|Printable version||E-mail this to a friend|
Review of charity law
Nick Hurd, Minister for Civil Society, yesterday announced that Lord Hodgson of Astley Abbotts will lead a full review of the law relating to charities in England and Wales. Lord Hodgson will report to Parliament by summer 2012.
The Charities Act 2006 made a number of changes to the legal framework for charities. Parliament agreed that the Act should be reviewed after five years to test its effectiveness. The review will consider a broad range of issues, including the definition of charity, and the role and status of the Charity Commission as the sector’s regulator. It will also look at further reducing the burden of regulation whilst preserving safeguards that protect the public interest.
Nick Hurd, Minister for Civil Society, said:
This is an important opportunity to get the legal framework for charities right. Charities play a hugely important role in society and must be supported with a clear and effective legal framework. I want to see less red tape for charities and smarter safeguards so the public can be more confident in their support for charities. Lord Hodgson has a wealth of knowledge and experience in this field and will conduct a thorough review. I look forward to his recommendations.
Lord Hodgson of Astley Abbotts said:
I want to discover where the legal framework is working and where it’s letting charities and the public down so we can try and put it right. The Charities Act 2006 changed the legal framework and it is right that the effect of these changes should now be assessed. It is also important that the law be made fit for purpose looking ahead, given the new challenges and opportunities that charities now face. The work of the Unshackling Good Neighbours Task Force was greatly helped by the evidence and input provided by the sector. I very much hope the sector will help again on this occasion.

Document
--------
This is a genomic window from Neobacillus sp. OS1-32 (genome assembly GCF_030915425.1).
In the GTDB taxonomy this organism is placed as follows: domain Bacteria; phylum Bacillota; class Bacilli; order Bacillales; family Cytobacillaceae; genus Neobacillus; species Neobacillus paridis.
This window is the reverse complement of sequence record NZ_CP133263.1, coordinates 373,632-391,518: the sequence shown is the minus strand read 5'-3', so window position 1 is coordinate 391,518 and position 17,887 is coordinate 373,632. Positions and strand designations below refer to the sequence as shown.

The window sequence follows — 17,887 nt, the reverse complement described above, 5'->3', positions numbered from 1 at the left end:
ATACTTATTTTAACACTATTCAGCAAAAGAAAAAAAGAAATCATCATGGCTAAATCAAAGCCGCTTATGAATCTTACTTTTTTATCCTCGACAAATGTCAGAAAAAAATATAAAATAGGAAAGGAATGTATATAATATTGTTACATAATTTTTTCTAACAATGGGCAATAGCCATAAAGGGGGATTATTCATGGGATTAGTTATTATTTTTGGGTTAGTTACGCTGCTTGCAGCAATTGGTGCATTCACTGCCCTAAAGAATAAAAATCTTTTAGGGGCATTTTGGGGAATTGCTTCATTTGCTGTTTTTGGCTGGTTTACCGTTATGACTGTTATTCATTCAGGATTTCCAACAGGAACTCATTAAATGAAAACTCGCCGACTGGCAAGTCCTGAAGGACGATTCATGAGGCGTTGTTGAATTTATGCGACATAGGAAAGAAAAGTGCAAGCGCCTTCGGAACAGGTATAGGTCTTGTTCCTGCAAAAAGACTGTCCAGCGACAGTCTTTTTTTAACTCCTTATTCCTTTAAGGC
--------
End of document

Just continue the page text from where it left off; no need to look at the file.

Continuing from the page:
Lord Hodgson recently led a ‘Red Tape Task Force’ considering barriers affecting charities, voluntary organisations and social enterprises. The recommendations of his Taskforce’s report, ‘Unshackling Good Neighbours’, have been widely welcomed by the charity sector.
He is President of the National Council for Voluntary Organisations (NCVO), Chairman of the Armed Forces Charities Advisory Company and a trustee of Fair Trials International. During his long career in the City, he played an important role in improving regulation (he was a founder director of the Securities and Investment Board and a director of the Securities and Futures Authority). He was made a Life Peer (Conservative) in 2000, and as shadow spokesman on Trade and Industry and Home Affairs (2002-06), led in particular on the Companies Act 2006 and Charities Act 2006, so is very familiar with the subject matter of this review.
Lord Hodgson will issue a call for evidence from charities in due course.
Notes to Editors
Terms of Reference are published here. These include issues that the review must cover, set out in the Charities Act 2006, issues that the Government believes should be addressed, and issues that charities have asked to be considered.
Lord Hodgson will work unremunerated for one day a week on the review. He will be supported by officials from the Office for Civil Society and an expert charity lawyer brought in for up to one day per week and paid at significantly below commercial rates.